Chinese Supreme Court Aims for Higher Efficiency and Greater Predictability in Patent Disputes
· In two high-profile cases, the Supreme Court consolidated the infringement and validity proceedings.
· The courts have been in a turf war with the patent office to obtain powers for courts to review validity in infringement actions.
· The court conducted a common claim construction procedure for both infringement and validity analysis.
In two recent cases, the Intellectual Property Tribunal of the Supreme People's Court ("SPC"), taking advantage of the situation that it was adjudicating both the infringement and validity actions between the parties, conspicuously consolidated the proceedings of the two aspects of the cases. The tribunal's move has drawn attention, largely praise, from the public.
Currently, China has two parallel systems with respect to patent infringement disputes. Civil courts handle infringement actions without the power to review the validity of the patents. Validity actions are centrally handled by the Patent Office (CNIPA) but are subject to judicial review. The separation between the two systems is often blamed for the undesirable protraction of disputes between patent owners and the accused infringers and waste of administrative and judicial resources.
Another issue with the concentration of validity actions under CNIPA is the resultant bottleneck at Beijing Intellectual Property Court ("BIPC"), the first-instance court reviewing CNIPA's invalidation decisions. This bottleneck is caused by the imbalance of the human resources between CNIPA and BIPC and the faster pace of resolutions from CNIPA's administrative proceedings as compared to BIPC's judicial proceedings.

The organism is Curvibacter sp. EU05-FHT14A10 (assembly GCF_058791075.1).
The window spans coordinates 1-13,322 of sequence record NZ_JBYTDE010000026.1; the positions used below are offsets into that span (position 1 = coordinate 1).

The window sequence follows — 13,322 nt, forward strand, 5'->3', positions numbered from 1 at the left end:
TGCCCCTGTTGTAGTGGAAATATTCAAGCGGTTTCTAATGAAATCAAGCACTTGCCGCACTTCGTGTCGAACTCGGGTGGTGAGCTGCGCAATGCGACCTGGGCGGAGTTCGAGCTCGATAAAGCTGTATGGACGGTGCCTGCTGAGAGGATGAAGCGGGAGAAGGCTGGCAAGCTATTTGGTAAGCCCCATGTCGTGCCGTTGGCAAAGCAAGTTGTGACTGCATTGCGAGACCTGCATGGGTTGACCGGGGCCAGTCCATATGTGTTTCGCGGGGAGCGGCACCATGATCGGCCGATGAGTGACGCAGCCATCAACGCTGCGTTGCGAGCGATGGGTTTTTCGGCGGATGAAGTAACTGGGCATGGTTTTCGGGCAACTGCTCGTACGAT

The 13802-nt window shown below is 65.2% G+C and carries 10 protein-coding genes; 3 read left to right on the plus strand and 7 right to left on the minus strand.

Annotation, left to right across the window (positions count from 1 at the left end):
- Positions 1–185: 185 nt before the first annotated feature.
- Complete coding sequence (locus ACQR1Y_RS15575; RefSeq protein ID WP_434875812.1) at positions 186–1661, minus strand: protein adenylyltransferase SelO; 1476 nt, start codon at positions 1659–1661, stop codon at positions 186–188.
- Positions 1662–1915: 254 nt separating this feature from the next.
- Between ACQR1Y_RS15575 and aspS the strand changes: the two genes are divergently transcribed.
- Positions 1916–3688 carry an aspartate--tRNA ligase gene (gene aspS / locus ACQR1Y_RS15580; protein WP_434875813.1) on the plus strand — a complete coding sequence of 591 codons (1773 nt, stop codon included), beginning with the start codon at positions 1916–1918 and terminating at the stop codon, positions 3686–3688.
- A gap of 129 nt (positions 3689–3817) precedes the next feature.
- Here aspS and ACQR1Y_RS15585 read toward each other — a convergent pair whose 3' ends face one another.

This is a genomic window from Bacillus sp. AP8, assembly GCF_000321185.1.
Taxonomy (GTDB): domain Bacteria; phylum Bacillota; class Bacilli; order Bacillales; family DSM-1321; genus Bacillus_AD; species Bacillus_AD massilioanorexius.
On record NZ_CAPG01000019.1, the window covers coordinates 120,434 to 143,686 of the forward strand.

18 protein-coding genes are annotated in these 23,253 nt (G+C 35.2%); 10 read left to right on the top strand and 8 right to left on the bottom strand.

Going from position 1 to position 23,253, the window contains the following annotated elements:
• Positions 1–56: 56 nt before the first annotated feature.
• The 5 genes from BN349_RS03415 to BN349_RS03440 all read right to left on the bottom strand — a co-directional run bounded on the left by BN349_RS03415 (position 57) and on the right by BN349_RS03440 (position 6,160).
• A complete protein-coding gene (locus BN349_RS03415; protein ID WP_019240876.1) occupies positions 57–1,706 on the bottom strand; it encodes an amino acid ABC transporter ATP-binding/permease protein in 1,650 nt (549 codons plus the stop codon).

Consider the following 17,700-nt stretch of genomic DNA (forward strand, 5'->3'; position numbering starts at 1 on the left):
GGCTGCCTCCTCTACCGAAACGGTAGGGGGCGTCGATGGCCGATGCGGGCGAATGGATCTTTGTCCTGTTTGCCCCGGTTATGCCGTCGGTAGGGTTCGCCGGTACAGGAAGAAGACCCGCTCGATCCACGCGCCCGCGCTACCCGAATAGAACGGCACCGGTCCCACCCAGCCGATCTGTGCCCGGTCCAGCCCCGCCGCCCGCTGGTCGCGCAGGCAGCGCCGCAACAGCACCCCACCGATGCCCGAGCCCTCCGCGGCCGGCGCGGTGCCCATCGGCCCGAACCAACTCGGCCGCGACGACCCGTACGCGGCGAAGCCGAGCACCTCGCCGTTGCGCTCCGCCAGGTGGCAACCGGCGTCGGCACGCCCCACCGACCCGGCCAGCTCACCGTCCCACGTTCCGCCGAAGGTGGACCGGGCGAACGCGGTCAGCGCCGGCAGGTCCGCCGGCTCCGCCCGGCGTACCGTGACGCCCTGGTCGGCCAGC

As a potential solution to the above issues, SPC has proposed allowing courts to also review validity of the patent being asserted in an infringement action, thereby resolving their disputes in one action and alleviating the burden on BIPC, against resistance from CNIPA. As in a typical "turf war", SPC's proposal would reduce CNIPA's influence. This struggle between SPC and CNIPA is a major cause to the repeated postponements of the promulgation of the ongoing revisions to the PRC Patent Law. SPC's move in the two recent cases is likely its latest attempt to highlight benefits for its position in a "live" manner.
A major reflection of SPC's consolidation in the two cases was the pretrial session on claim construction for the dual purpose of inventiveness analysis and upcoming infringement analysis. This procedural change illustrates another related position proposed by SPC: in both validity and infringement actions, there should be a stage of claim construction and the rules should be the same in both actions. CNIPA historically has not adopted a distinct claim construction stage in invalidation actions, and the lack of formal claim construction is a cause to the relatively higher unpredictability of invalidation actions. We look forward to further developments that will lend to greater efficiencies to the patent system in China.